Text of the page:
Gov. Bill Walker's office released a three-part budget plan Friday that officials say "strengthens public safety, creates jobs for Alaskans and restores accountability in the budget process."

"We have cut spending to increase funding for public safety," Walker said in a statement. 

The administration's safety plan proposes a $34 million increase in public safety spending, which would include funding for a statewide drug prosecutor, prosecutors in Bethel, Kotzebue and Anchorage, trooper investigators in Bethel and Kotzebue and an expansion of substance abuse treatment programs.

Walker's office said Friday that the governor wanted to put resources in western Alaska because of an uptick in caseloads there. The plan also includes two prosecutors in Anchorage.

Of that $34 million, $18 million is proposed for substance abuse treatment including residential and outpatient services, withdrawal management, sobering centers, 72-hour evaluation facilities and help with housing. The state Department of Health and Social Services is expected to put out a request for proposals to conduct those programs.

The second part of plan aims to create jobs and fix infrastructure.

"Let's take control of our future and put Alaskans back to work by fixing and maintaining our existing infrastructure," Gov. Walker said. 

The plan would implement a 1.5 percent payroll deduction to fund a $1.4 billion economic investment over three years to create jobs. The payroll deduction would cease in 2021. Of that, $800 million would go toward's the state's $1.8 billion deferred maintenance backlog. 

The plan is similar to one rejected by lawmakers during the special session. But Walker said there are key differences including the fact that the tax would go away in three years. And that it would go specifically deal with deferred maintenance while providing as many as a thousand jobs for Alaskans who want to do the work.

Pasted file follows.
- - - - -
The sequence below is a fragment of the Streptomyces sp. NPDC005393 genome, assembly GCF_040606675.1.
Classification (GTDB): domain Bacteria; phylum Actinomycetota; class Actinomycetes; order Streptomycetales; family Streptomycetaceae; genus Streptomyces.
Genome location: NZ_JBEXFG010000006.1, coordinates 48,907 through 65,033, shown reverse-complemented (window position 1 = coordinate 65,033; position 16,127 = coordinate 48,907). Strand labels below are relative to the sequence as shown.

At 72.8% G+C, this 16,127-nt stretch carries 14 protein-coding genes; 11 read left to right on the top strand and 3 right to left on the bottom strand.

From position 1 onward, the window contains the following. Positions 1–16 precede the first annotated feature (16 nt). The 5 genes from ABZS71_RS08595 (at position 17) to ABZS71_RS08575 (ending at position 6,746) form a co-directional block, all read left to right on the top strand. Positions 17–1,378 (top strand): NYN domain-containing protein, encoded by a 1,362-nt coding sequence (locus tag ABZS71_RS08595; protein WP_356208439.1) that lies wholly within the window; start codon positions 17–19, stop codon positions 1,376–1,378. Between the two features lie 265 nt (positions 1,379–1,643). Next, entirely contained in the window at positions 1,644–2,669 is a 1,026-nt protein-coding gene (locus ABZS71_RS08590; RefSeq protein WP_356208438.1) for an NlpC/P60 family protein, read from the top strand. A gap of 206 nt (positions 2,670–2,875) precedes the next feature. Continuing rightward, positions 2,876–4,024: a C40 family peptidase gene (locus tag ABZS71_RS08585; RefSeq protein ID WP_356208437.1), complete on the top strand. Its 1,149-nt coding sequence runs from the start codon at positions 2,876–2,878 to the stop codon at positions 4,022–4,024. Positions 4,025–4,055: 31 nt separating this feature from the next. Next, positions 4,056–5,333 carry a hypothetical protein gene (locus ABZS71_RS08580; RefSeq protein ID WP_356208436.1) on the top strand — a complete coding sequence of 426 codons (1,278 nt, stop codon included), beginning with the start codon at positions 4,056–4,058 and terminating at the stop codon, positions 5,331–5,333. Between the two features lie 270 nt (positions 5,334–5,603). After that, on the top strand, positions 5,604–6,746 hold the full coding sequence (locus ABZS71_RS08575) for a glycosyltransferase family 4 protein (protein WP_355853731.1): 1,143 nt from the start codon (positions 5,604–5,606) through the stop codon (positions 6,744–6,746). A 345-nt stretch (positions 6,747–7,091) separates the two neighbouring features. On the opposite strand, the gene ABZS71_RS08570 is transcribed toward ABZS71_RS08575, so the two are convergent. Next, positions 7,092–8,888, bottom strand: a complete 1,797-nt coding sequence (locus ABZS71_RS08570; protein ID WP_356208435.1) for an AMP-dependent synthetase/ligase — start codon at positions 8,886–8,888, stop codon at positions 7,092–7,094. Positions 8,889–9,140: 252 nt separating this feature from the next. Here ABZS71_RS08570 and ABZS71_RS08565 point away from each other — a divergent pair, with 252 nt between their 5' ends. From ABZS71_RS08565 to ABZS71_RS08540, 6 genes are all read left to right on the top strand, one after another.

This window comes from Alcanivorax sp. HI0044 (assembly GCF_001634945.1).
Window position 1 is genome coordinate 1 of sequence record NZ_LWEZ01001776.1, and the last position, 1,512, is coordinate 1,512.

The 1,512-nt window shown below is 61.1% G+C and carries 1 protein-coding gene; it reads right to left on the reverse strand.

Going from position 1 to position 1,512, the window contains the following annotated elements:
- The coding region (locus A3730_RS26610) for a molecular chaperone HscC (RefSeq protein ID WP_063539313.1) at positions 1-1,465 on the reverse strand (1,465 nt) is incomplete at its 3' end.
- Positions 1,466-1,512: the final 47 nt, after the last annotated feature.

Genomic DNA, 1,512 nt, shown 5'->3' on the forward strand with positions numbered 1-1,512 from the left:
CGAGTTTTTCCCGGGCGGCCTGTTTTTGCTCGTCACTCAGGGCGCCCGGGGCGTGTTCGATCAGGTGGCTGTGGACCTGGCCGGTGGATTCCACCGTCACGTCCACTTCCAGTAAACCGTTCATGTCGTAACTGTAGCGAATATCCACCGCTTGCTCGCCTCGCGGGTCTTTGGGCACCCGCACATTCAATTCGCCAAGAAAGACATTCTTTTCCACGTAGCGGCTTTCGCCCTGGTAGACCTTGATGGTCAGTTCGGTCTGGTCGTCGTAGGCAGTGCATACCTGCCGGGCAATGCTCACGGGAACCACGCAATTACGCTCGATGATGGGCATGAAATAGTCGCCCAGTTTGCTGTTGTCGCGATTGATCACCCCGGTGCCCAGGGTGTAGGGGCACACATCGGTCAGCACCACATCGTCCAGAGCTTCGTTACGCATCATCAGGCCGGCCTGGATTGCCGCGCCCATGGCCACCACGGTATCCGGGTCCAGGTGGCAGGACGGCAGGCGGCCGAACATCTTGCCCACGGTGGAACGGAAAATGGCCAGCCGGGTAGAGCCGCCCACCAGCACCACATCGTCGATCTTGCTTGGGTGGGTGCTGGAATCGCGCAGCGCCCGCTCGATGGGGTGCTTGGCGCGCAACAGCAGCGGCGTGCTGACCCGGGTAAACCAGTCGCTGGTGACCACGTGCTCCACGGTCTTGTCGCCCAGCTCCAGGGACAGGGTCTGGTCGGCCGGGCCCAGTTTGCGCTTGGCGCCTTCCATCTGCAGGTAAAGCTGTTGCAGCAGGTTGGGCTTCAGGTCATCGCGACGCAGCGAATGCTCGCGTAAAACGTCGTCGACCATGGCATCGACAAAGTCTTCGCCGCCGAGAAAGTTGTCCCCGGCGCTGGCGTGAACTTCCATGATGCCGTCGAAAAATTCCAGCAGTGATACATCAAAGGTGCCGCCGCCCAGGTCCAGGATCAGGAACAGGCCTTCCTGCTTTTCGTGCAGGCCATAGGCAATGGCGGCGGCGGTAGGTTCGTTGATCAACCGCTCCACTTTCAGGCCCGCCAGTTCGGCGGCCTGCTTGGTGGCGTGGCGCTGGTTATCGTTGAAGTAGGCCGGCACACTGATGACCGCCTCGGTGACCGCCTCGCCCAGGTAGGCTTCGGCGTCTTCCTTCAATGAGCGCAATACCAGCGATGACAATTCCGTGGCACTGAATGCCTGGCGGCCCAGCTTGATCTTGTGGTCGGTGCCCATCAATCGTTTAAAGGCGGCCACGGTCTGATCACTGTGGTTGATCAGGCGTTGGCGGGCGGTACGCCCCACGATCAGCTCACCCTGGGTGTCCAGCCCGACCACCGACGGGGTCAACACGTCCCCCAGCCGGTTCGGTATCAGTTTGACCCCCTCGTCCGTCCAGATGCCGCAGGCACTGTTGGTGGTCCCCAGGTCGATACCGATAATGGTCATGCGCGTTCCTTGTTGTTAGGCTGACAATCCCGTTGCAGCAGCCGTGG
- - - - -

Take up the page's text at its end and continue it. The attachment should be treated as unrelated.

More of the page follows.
Additionally, the Administration is proposing to pay off outstanding oil and gas exploration tax credits in fiscal year 2019 and grant the Alaska Gasline Development Corporation the authority to accept funds from sources other than the state. 

Lastly, the third part of the proposal, Walker's office says, will create more transparency and reform the budget process. 

"We should pink-slip ourselves before we hand out pink slips to teachers and troopers," Walker said in a statement Friday. 

The plan states it will hold both the Governor and the Legislature accountable for not publishing and passing the budget, respectively, by forfeiting pay and per diem for each overdue day. 

"The consequence is, the governor's pay should stop. And I also believe that's the same for the legislature. If they don't get it done by the ninetieth day, their pay should stop, their per diem should stop. They shouldn't be rewarded for what I call bad behavior."

"There's no question we have to fix our infrastructure so I believe they'll see the wisdom of saying yes, we've got to put Alaskans to work."

Secondly, the proposal plans to implement a biennial budget that the Governor's Office says will increase efficiency and reduce uncertainty, a practice already in place in 19 other states. 

Lastly, the Office of Management and Budget will work with Legislative Budget and Audit to change the way the budget is presented and create greater transparency.

Read the full budget proposal on the Governor's website here.

Joe Vigil contributed information to this story.

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